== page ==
As we enter the fourth quarter of 2015, the conversation on the economy continues. Along with the economic recovery come questions on the health of the restaurant industry. Is it growing? Are more people eating out? What’s the outlook for the coming months?
In this article we’re going to take a look at recent news articles, reports and studies. We’ll share the latest on the health of the restaurant industry in the US.
The National Restaurant Association puts out a Restaurant Performance Index (RPI) that tracks the health and outlook for the US restaurant industry. Just released at the end of September, we’ll summarize their findings.
The RPI declined to its lowest levels in nearly a year in August. It was down 1.2% from July. Yet, despite the decline, August was the 30th consecutive month that the RPI was above 100. This signifies expansion in some indicators.
Additionally, the expectations index, though slightly down, still rose above 100 indicating that restaurant owners remain generally positive moving to the future.
According to a news release, restaurant.org says,
“The RPI’s August decline was the result of broad-based declines in the current situation indicators,” said Hudson Riehle, Senior Vice President, Research and Knowledge Group, National Restaurant Association. “Same-store sales and customer traffic softened from July’s strong levels, while the labor and capital spending indicators also dipped.
“Despite the declines, each of the current situation indicators were in expansion territory above 100, which indicates the restaurant industry remains on a positive growth trajectory,” Riehle added.
Bottom line: the Restaurant Performance Index is down, yet the restaurant industry remains positive. (tweet this)
Market Realist says continued growth is expected in the restaurant industry in 2015.
The National Restaurant Association reports that restaurants have added more than 1.8 million jobs since the end of the Great Recession. They expect continued growth in the year ahead.
The US Bureau of Labor Statistics reported that employment in food services continued an upward trend in line with its average monthly gains for the last 12 months.
One area of concern, however, is that job vacancies are becoming harder to fill. With 2015 marking the fourth straight year of more than 3.5% employment gains, there seems to be an increasing labor shortage.
Robert Krzak, president of restaurant industry recruiting firm Gecko Hospitality, says “It is a candidate-driven market – candidates can choose from an abundance of different opportunities right now.”
Because of the thawing of the economy and more restaurants opening, there are fewer job applicants than usual. As the economy strengthens, workers have been looking for jobs with more benefits and higher compensation.
These issues coupled with Chipotle’s desire to open 200 new restaurants in the coming year, inspired them to go on a hiring spree in September looking for upwards of 4,000 employees. Faced with a shrinking pool of applicants and needing to hire quickly, Chipotle decided to corner the employment market.
Analysts predict that hiring and retention will continue to be an issue for restaurant owners. In fact, owners say this is one of their biggest challenges.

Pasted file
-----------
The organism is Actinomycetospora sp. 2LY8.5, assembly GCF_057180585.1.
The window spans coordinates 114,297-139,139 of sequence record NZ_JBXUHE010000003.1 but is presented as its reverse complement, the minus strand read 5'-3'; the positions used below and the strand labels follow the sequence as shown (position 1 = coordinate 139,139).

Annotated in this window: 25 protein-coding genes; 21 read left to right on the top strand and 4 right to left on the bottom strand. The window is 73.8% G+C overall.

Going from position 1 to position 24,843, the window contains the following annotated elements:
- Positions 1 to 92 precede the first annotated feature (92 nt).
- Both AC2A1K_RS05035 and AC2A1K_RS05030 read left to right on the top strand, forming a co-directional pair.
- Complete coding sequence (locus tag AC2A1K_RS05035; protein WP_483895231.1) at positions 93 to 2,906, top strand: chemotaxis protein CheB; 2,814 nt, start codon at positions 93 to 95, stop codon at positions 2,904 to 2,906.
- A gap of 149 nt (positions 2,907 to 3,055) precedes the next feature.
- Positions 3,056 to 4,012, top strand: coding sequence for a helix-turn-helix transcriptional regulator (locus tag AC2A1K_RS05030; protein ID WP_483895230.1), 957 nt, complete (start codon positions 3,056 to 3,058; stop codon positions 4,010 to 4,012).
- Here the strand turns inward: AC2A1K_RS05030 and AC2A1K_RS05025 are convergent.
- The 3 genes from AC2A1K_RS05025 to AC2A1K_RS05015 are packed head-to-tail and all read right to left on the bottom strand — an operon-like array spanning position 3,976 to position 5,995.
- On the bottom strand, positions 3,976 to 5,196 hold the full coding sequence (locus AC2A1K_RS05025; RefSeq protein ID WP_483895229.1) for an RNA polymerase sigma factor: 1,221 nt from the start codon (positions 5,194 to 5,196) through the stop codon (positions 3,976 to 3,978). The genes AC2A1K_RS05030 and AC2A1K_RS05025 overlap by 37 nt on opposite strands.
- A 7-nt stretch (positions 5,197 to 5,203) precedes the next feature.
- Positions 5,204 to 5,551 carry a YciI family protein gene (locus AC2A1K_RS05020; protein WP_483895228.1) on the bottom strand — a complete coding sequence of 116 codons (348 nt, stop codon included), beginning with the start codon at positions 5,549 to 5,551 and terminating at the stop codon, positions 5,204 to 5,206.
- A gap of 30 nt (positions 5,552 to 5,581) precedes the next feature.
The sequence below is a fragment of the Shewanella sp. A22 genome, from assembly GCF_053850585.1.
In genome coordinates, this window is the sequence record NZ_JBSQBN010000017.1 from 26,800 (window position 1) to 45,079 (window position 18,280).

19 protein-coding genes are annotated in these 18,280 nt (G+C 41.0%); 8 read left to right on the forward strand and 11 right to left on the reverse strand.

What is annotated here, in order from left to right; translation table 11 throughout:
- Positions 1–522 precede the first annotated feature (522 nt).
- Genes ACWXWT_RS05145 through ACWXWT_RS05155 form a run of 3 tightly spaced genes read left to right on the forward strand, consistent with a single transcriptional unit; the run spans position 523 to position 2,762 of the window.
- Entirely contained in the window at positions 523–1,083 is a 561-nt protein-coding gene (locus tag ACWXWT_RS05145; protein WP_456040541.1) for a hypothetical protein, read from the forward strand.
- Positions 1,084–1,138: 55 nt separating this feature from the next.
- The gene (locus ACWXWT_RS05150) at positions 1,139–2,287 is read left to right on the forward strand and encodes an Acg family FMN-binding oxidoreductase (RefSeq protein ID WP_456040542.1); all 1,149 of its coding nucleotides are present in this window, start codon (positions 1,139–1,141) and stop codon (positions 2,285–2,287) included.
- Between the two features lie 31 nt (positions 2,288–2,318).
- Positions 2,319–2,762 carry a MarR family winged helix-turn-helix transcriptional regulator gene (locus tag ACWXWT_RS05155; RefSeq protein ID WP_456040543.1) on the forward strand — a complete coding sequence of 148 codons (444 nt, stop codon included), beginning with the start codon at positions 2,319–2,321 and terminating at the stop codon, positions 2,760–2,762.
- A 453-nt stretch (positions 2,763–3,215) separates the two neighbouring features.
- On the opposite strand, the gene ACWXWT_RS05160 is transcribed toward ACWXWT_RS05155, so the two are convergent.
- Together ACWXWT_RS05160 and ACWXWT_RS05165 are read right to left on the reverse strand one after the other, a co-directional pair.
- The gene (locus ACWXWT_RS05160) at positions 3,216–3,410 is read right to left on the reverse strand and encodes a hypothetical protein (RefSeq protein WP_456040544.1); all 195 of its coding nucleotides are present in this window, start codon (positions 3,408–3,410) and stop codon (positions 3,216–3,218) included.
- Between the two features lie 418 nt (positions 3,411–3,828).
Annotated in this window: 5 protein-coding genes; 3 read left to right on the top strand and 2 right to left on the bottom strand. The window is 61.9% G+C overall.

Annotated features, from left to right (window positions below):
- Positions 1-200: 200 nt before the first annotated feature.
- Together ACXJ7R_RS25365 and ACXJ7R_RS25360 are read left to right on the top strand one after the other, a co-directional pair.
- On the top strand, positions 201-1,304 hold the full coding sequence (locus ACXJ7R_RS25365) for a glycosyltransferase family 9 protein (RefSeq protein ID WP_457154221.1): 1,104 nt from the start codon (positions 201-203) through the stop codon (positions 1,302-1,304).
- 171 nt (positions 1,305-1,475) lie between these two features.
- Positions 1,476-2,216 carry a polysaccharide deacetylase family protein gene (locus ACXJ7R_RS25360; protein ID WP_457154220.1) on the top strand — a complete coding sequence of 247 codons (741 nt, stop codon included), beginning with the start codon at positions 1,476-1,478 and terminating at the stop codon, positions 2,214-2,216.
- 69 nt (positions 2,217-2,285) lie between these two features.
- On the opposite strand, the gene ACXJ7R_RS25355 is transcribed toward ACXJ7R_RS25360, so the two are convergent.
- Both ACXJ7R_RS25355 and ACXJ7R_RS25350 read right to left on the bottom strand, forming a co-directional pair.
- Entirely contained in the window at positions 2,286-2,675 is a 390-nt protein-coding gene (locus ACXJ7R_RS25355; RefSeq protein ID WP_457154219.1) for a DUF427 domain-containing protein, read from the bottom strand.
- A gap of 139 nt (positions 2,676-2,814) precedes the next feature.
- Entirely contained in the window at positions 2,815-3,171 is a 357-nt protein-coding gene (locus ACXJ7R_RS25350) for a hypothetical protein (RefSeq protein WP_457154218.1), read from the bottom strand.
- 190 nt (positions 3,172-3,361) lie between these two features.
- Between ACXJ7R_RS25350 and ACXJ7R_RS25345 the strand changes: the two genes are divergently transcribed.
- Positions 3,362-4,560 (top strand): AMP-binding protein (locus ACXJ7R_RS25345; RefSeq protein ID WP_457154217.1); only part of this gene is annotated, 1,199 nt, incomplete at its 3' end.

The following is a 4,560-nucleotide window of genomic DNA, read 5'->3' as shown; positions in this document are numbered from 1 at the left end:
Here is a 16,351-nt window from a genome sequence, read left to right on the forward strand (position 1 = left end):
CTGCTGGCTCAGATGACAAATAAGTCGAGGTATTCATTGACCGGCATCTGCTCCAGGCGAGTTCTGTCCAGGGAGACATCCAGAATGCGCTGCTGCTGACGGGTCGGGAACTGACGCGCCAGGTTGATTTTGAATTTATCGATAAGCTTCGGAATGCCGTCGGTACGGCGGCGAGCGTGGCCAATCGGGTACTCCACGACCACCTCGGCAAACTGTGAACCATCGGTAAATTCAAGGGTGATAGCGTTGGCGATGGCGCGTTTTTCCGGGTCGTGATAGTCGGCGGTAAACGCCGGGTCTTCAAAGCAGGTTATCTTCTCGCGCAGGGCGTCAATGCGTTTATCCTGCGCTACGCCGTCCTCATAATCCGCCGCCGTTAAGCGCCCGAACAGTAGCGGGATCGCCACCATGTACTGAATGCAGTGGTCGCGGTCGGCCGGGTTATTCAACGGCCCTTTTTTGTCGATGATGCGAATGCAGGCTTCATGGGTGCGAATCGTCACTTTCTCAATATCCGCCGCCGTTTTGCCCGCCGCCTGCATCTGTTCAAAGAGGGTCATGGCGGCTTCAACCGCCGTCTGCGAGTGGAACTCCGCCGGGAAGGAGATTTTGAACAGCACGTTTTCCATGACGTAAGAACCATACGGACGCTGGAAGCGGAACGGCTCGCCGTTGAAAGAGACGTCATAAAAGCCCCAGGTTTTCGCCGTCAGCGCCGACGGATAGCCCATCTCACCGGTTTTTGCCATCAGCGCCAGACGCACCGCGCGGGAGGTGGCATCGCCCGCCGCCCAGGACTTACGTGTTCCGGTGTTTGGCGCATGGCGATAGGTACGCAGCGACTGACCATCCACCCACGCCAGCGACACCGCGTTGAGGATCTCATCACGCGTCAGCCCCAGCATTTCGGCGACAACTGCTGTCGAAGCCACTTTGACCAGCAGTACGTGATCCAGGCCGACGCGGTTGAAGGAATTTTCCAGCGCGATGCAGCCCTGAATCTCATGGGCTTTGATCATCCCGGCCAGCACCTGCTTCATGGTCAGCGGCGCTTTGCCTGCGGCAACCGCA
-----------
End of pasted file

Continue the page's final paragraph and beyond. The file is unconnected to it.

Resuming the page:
An economy showing signs of recovery and a growing job market put extra pressure on restaurants as they increase customer traffic and need qualified staff. This trend will most likely continue into the future.
Higher-income households account for nearly six in 10 dollars spent in restaurants. The number of higher-income households rose for the third consecutive year, which is a positive trend for the restaurant industry.
Because households with incomes higher than $100,000 are responsible for 40% of the total spending on dining out, and households with incomes between $70,000 and $99,000 account for 18% of restaurant spending, it’s a good sign for restaurants that higher income households are growing.
More than two decades ago, Americans spent $162 in groceries for every $100 they spent in restaurants. But this past January, they spent nearly equal amounts of money in both places: $50.475 billion in restaurants and bars, and $50.466 billion in grocery stores.
This is due in part to an explosion of trendy, independent neighborhood restaurants. They’re small, intimate and personal. They’ve become an extension of the home and a comfy place to go after work. Driven by Millennials need for social interaction, a desire for local and sustainable food and a place to order what they want how they want it, restaurant sales are expected to hit nearly $709 billion this year.
Analysts expect sales will grow by $26 billion, and one in 10 Americans (over 14 million people) will work in the restaurant industry.
Employment in the industry is expected to hit 15.7 million within the next decade. That’s 1.7 million new jobs by 2025. Lastly, it’s expected there will be one million restaurants and food service locations in the United States by the end of the year. That means there’ll be 100,000 more restaurants than ten years ago!
The growing economy coupled with much lower gas prices means consumers have more money to spend. Restaurant-goers will, barring any unforeseen catastrophe, continue to loosen their purse strings.
Analysts expect the economy to support increased and additional spending in restaurants in the months ahead.
People decide to eat out depending on their finances. If the economy continues to grow, and people’s discretionary income continues to grow, the restaurant sector can expect to grow right along with it. When people have jobs, they are more willing to spend money dining out than cooking at home.
What are your thoughts on the health of the restaurant industry in the US? Have you experienced increased customer traffic and a labor shortage? Please share your thoughts below – we’d love to hear them!